By RAJDEEP PURI
Log on, get ready to hit "like" and post a birthday cake emoji, because Monash Stalkerspace celebrated turning nine today.
From confession posts to countless viral memes the page, which is not endorsed by Monash University, has become a valuable part of campus culture since its 2010 creation.
More than 80,000 people now follow Monash Stalkerspace, which averages around 30 page posts per day, ranging from memes to calls for help with lost property. Some updates have been liked thousands of times.
Monash Stalkerspace became so popular that students at RMIT, Swinburne, and the University of Melbourne have all since created their own Stalkerspace groups.
One of Monash's page moderators, James Whitehead, is a regular contributor and has been dubbed the "Monash Meme King" by his online followers.
Mr Whitehead, 24, recently graduated from Monash with a Bachelor of Science, before enrolling in a Data Science Masters.
He said Monash Stalkerspace was initially launched as a hook-up site and was more like a precursor to popular dating app Tinder.
“If you saw someone you liked [around campus], you would post about that person, who would then choose to either get in touch with you or not,” Mr Whitehead said.
He also said the popularity of the page can be attributed to its freedom and lack of judgement.
“[Stalkerspace] went on to become a page where you could post about anything and not get judged, and post about things which would [typically] get pulled down on an official university forum,” Mr Whitehead said.
“Sharing ideas you think other people are experiencing. It goes back to the thing that if someone has a problem and you have the same problem, you can connect through that on the page.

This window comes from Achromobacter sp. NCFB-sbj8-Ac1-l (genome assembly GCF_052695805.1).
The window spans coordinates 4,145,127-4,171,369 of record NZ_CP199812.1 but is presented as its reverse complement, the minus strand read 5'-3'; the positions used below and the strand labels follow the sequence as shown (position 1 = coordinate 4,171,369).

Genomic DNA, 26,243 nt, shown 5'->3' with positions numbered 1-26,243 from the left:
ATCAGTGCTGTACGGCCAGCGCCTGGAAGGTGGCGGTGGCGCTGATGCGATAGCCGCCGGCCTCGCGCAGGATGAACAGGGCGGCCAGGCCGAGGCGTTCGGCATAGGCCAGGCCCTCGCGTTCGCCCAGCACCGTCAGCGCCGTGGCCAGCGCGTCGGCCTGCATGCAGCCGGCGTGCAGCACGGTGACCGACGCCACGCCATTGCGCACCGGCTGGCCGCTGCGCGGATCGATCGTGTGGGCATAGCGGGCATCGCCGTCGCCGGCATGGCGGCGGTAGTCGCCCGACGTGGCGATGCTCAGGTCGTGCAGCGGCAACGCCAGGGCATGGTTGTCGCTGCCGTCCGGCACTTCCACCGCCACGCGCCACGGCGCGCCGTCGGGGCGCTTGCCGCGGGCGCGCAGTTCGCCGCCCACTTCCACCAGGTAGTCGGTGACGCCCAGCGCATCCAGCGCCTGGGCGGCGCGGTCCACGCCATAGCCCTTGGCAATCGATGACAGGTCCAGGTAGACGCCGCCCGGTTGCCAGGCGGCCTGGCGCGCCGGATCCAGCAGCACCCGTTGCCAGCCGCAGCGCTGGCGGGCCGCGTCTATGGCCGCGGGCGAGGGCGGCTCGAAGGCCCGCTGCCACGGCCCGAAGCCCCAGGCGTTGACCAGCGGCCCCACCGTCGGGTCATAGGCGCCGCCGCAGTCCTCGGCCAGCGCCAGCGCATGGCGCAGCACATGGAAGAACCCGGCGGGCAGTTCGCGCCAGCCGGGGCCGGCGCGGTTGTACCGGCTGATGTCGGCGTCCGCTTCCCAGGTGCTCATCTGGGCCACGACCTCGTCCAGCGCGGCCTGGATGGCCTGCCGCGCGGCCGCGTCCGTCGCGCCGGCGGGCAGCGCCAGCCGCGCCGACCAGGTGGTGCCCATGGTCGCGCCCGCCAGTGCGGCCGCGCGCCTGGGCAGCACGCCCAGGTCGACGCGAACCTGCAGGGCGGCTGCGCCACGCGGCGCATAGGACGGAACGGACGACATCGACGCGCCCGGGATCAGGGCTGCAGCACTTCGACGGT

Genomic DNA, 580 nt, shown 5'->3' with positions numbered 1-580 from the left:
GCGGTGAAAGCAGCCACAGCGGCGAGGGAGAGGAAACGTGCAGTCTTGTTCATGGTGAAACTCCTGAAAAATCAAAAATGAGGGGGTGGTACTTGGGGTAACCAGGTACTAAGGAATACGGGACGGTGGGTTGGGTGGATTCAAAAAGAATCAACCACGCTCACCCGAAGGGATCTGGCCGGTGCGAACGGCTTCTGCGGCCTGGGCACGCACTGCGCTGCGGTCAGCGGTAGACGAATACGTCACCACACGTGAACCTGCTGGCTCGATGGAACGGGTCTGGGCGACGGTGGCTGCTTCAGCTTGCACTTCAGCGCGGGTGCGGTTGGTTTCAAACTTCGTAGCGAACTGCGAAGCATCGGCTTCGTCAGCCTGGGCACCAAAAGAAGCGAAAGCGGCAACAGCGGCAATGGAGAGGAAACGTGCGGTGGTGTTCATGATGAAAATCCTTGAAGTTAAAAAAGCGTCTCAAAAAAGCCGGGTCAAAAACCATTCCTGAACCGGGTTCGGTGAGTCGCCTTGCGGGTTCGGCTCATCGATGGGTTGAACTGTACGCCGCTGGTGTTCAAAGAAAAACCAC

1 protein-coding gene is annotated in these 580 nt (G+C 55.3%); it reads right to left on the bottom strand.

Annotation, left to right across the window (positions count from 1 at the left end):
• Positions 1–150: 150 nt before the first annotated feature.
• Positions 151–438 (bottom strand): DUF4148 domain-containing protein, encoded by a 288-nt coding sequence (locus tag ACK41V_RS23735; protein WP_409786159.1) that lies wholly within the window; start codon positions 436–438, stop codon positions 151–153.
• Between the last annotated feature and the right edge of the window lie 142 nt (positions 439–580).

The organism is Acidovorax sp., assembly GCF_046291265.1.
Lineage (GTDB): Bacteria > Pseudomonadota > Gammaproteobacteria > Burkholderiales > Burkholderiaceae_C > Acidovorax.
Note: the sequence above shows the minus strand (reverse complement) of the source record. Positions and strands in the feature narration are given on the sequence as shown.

"It’s quite translatable and relevant.”
Known for his witty online posts, Mr Whitehead has found himself being recognised by students as he attends Monash's campuses.
“It’s sort of a humbling feeling. As long as you don’t let it get to your head, you’re fine,” he said.
Monash University student and self-proclaimed meme expert, Kshitij Elizabeth Murali, said he appreciated how Stalkerspace kept him informed and connected with the Monash community.
“In the meme community online, there is a term called ‘dank’, which means excellent or of high quality. Stalkerspace is both dank and niche (low quality), since it’s all about Monash and what’s happening in and around it," he said.
"That’s why I like the page. The memes are relatable for every student studying at Monash.
"Even though I’m new here, I was able to relate to the content posted on the page very quickly."
In honour of Monash Stalkerspace's nine-year anniversary, let’s take a look at how the page has transformed over the years:
For the first few years, before memes and GIFs became a mainstay of online culture, Monash Stalkerspace was a confessions page, much like controversial Facebook page Monash Love Letters, but without anonymous posts.
The page was also used by students who needed books and other study material, something which still happens.
In 2014, many posts about political club The Socialist Alternative flooded the page. According to Mr Whitehead, the club was eventually removed from Monash’s Clubs and Societies since it ran events which discriminated against some people.